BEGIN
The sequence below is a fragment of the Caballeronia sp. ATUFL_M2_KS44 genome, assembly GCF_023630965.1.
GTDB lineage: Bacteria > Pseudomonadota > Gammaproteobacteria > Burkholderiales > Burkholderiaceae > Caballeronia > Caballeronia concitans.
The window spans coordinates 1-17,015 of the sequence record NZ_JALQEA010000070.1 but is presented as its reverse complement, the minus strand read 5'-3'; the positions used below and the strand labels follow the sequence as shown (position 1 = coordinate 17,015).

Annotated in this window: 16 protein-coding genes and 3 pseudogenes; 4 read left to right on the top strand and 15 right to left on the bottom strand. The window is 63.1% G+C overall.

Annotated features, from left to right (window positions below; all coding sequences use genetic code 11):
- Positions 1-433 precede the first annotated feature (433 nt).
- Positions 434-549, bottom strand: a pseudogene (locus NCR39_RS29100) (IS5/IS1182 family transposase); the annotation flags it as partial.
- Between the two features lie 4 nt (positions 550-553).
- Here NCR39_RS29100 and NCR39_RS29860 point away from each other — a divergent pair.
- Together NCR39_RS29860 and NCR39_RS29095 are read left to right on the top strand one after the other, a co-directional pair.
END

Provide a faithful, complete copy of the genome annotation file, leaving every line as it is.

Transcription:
The sequence below is a fragment of the Caballeronia sp. ATUFL_M2_KS44 genome, assembly GCF_023630965.1.
GTDB lineage: Bacteria > Pseudomonadota > Gammaproteobacteria > Burkholderiales > Burkholderiaceae > Caballeronia > Caballeronia concitans.
The window spans coordinates 1-17,015 of the sequence record NZ_JALQEA010000070.1 but is presented as its reverse complement, the minus strand read 5'-3'; the positions used below and the strand labels follow the sequence as shown (position 1 = coordinate 17,015).

Annotated in this window: 16 protein-coding genes and 3 pseudogenes; 4 read left to right on the top strand and 15 right to left on the bottom strand. The window is 63.1% G+C overall.

Annotated features, from left to right (window positions below; all coding sequences use genetic code 11):
- Positions 1-433 precede the first annotated feature (433 nt).
- Positions 434-549, bottom strand: a pseudogene (locus NCR39_RS29100) (IS5/IS1182 family transposase); the annotation flags it as partial.
- Between the two features lie 4 nt (positions 550-553).
- Here NCR39_RS29100 and NCR39_RS29860 point away from each other — a divergent pair.
- Together NCR39_RS29860 and NCR39_RS29095 are read left to right on the top strand one after the other, a co-directional pair.